Riq by Kevork, photo by Julian Oczkowski
The Riq (also Riqq, Reqq, Rik) is the tambourin played in the Middle-Eastern World. It has 5 double jingle pairs in the frame and is usually somewhere around 9″ in diameter. It is used to accompany classical Turkish and Arabic music, but also common in folk music from these Areas. In North-Afrika there is different version of the riq, smaller in diameter and played with a different technique. Traditionally the riq has a wooden frame and a fishskin head. Sometimes complex inlay artwork is used to decorate the frame.
Some examples of Riqs with inlay artwork
You can see many different Riq models in the riq comparison article the riq comparison video below:
The Riq can be played with an elaborated finger technique. Part of the fascination of this little tambourin is the amazing amount of sounds that it can produce. There are a couple of different playing positions, like the classical or “soft” position which doesn’t utilize jingle playing, or the “cabaret” position which uses the jingles and is much louder. It was played in the theater this way, hence the name. There are also a couple of open positions which use a lot of shaking, these are used a lot in North Africa with the smaller riqs. Check out the riq videos on the bottom of the page to see examples of different playing styles.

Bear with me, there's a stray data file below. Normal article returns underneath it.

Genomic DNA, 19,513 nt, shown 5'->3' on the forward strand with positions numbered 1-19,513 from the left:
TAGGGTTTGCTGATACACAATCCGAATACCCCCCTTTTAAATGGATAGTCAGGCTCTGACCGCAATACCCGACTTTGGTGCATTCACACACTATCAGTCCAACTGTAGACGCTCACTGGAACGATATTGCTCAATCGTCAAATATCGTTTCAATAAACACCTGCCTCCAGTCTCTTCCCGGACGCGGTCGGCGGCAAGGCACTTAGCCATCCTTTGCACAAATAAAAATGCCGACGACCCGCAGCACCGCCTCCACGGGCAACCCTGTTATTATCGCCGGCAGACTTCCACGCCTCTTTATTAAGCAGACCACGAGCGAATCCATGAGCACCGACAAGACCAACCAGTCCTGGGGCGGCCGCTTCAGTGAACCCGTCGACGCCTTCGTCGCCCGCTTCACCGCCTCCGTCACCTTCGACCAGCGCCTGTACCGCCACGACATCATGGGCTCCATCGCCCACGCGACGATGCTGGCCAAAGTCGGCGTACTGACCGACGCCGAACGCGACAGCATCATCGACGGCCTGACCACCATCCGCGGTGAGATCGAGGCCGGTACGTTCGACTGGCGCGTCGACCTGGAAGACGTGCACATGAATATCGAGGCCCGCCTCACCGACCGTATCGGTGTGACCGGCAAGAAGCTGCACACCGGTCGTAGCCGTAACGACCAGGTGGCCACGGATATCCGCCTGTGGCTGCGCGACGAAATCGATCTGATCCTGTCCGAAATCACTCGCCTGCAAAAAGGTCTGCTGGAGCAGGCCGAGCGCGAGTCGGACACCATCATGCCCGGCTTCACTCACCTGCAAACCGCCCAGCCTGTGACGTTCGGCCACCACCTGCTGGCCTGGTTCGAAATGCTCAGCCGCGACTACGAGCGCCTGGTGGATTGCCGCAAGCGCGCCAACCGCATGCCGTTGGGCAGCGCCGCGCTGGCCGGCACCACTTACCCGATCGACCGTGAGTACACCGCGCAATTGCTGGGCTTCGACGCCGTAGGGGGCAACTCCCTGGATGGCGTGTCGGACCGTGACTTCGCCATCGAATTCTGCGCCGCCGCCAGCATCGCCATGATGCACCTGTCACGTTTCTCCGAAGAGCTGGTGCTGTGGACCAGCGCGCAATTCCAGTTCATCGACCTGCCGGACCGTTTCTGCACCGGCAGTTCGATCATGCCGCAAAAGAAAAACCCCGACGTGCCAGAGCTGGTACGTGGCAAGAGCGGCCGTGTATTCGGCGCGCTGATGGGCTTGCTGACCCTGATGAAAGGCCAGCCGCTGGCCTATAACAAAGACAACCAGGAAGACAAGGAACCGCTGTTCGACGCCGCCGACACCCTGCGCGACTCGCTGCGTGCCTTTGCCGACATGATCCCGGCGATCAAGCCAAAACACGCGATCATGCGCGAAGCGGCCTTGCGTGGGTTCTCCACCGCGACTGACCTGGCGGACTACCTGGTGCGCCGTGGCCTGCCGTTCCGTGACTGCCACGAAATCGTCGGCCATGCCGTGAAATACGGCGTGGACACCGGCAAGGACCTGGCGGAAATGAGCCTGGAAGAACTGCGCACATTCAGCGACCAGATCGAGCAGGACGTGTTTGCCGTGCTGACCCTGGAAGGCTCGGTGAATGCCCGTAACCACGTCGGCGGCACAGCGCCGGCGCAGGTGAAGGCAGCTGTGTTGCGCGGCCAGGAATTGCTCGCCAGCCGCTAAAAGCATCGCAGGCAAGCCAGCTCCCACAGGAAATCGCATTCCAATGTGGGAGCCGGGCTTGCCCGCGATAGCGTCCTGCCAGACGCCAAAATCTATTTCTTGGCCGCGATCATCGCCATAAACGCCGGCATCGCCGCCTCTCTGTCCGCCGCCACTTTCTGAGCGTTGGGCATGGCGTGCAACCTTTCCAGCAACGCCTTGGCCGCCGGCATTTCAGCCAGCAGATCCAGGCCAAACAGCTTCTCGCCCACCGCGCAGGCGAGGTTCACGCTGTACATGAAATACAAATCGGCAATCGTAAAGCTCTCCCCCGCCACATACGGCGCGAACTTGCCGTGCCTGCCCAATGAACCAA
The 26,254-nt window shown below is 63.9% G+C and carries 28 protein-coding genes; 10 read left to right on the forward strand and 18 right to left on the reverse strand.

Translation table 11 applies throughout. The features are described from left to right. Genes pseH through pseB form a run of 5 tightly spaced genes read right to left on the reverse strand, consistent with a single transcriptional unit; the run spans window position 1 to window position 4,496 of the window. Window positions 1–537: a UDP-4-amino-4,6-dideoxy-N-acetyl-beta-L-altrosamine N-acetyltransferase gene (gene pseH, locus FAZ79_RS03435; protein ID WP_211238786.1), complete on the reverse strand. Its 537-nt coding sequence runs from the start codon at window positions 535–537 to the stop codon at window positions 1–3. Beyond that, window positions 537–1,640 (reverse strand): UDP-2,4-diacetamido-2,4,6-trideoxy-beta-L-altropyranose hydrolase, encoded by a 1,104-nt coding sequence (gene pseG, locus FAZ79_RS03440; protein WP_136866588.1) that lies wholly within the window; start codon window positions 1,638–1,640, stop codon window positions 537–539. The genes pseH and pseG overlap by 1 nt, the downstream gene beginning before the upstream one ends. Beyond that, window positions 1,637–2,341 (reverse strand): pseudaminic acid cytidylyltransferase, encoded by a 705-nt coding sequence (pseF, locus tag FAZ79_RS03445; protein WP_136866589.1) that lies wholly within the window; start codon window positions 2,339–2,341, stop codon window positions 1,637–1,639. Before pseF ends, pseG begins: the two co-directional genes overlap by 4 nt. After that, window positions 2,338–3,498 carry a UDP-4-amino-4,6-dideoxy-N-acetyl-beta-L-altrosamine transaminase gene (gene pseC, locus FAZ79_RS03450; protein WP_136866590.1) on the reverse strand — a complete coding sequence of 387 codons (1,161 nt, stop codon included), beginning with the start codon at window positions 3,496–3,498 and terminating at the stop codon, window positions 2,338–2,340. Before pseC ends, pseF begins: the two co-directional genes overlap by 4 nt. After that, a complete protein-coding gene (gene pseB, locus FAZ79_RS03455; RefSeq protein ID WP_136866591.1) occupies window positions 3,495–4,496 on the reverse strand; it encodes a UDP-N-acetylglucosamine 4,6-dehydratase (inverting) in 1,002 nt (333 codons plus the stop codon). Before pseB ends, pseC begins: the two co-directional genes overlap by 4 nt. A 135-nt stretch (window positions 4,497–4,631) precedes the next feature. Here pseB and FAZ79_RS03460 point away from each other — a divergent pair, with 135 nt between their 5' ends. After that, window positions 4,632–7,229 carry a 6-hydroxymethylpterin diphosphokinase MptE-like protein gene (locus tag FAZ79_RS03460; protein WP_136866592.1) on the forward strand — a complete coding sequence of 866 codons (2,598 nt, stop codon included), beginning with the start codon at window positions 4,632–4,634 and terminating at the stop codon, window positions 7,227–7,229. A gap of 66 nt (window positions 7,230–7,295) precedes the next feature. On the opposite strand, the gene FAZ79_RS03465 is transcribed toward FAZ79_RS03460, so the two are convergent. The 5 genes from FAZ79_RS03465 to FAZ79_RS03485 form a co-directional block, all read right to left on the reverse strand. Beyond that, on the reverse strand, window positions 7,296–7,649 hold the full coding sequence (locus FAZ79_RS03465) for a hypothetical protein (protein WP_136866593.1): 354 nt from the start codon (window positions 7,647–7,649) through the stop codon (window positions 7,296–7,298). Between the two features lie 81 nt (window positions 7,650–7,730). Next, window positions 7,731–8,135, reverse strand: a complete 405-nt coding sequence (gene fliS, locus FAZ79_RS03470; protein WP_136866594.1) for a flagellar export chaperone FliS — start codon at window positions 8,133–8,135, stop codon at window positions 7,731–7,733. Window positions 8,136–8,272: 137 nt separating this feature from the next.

The riq is found a assompanying drum for melody instruments and singers. One of the best known riq players is Michel Merhej, who used to play Riq in Fayruz’s ensemble and lives in the United States. The Riq is also part of the Middle-Eastern percussion-ensemble, where it often used to be the instrument of the ensemble leader and soloist, a role that nowadays usually is with the darbuka player.
Virtuoso riq players such as Glen Velez (USA), Zohar Fresco (Israel) and Mehmet Akatay (Turkey) have pushed the technical aspect of the Riq to a whole new level. Complex finger and jingle rolls and combinations and rapid changing between different playing positions are two trademarks of the new style. Check out recordings of Glen Velez to hear how the riq was first used extensively outside its traditional context.
The Riq is also getting more and more popular in contemporary interpretations of Early European music.
you can check the riq tutorial video below, or visit the riq lesson. Pete Lockett and Randy Gloss also have some free tutorials on their websites. Check out David’s instructional DVDs for the Riq below.
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